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Tuesday, November 24, 2020

Absence of Senegalese minister stalls Gambia-Senegal transport talks

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By Momodou Torp

Talks between The Gambia and Senegal over a transport issue that broke out last month couldn’t go on following the failure of the Senegalese transport minister to attend the joint press briefing.

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Gambian transport officials imposed a ban on all Senegalese commercial vehicles from entering The Gambia in what was a response after Senegalese drivers prevented Gambian commercial vehicles from entering their territory. This triggered an interstate problem between the two countries.

To settle their differences, the two countries agreed to organise a joint press briefing last Friday at The Gambia’s transport ministry in Kanifing, but the briefing could not proceed in the absence of Senegalese minister.

The Gambia Transport Union is now calling for“calm and patience”as hundreds if not more Gambian transporters continue to anxiously await the resumption of their operations.
Essa Drammeh,director of planning of the Gambia Transport Union said both countries agreed to resolve the interstate wrangling between them.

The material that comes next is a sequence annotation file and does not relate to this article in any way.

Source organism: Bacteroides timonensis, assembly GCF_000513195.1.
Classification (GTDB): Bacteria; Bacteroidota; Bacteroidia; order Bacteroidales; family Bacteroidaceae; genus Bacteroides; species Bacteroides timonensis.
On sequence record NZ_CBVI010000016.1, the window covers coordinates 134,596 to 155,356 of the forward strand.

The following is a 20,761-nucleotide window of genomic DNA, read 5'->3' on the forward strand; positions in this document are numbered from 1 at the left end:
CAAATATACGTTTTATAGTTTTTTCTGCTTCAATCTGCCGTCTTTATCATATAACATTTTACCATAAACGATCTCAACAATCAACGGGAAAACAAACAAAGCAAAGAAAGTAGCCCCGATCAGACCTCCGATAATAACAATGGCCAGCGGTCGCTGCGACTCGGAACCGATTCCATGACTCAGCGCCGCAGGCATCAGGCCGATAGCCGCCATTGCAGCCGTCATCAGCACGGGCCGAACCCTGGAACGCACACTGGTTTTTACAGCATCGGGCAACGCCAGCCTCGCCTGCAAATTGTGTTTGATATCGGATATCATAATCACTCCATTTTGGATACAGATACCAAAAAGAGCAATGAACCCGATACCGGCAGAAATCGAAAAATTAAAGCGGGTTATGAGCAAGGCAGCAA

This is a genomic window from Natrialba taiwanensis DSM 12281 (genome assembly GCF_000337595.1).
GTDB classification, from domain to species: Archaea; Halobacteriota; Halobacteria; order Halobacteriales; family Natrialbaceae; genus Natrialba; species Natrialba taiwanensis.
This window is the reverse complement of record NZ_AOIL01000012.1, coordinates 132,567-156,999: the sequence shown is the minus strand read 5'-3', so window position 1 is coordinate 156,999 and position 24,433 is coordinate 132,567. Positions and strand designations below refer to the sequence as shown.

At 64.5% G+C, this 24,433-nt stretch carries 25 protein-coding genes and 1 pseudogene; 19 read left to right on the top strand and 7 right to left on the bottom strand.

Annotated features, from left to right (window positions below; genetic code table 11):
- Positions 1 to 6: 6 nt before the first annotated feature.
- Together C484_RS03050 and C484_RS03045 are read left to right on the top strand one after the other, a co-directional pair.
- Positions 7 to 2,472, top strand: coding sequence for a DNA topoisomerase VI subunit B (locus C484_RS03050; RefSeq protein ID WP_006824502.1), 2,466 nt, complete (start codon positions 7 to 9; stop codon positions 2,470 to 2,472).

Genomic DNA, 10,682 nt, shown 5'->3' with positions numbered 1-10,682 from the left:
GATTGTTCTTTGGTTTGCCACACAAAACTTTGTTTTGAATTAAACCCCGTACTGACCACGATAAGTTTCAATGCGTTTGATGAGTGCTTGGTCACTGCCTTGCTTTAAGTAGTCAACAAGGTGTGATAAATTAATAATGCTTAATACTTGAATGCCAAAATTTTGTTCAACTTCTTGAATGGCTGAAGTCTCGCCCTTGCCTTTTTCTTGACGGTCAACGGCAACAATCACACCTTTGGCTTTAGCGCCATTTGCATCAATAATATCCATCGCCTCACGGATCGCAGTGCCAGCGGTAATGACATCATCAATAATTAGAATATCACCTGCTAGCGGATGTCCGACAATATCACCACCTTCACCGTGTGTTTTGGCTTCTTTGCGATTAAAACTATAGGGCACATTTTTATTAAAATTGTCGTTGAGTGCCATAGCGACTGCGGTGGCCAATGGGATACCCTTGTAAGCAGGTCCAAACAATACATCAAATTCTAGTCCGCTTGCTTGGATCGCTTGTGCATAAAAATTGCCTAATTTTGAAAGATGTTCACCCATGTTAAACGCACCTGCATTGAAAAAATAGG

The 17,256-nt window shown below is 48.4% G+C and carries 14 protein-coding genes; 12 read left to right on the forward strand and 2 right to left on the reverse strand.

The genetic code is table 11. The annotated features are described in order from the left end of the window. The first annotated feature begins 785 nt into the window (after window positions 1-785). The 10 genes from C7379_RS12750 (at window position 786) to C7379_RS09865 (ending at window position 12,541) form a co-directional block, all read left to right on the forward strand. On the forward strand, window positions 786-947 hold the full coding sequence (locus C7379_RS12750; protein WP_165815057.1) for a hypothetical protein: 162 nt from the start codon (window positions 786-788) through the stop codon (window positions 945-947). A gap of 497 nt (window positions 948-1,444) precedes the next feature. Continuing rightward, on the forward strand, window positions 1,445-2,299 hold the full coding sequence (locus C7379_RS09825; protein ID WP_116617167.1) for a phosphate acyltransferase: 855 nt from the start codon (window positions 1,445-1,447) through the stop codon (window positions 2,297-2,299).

He said the the Senegalese minister was absent because of an “emergency cabinet meeting”.

He rubbished remarks that Senegalese are not taking the issue seriously, and added that the Covid 19 emergency meeting prevented the minister from attending.
Speaking further, he asserted: “The [Senegalese] union does not have the power to prevent Gambian vehicles from entering Senegal because this is guaranteed by law and including the Ecowas protocol on Free Movement of People and Goods as well as the agreement between both countries signed in 2018.”

‘Counting the cost’
Mr Drammeh said The Gambia is losing economically as the issue drags, echoing remarks of CEO of Gambia Chamber of Commerce and Industry who warned the issue “is draining the economy”.

“They must not handicap or deliberately restrict our own free movement because it is against the spirit of neighborliness and against the Ecowas protocol that both countries signed,” Mr Alieu Secka noted.

But Mr Drammeh insists the goodwill is there on both sides of the divide. “The willingness is there from the top,” he added.

A number of Senegalese officials declined to comment on the issue after being approched by journalists on the sidelines of the now cancelled press briefing.

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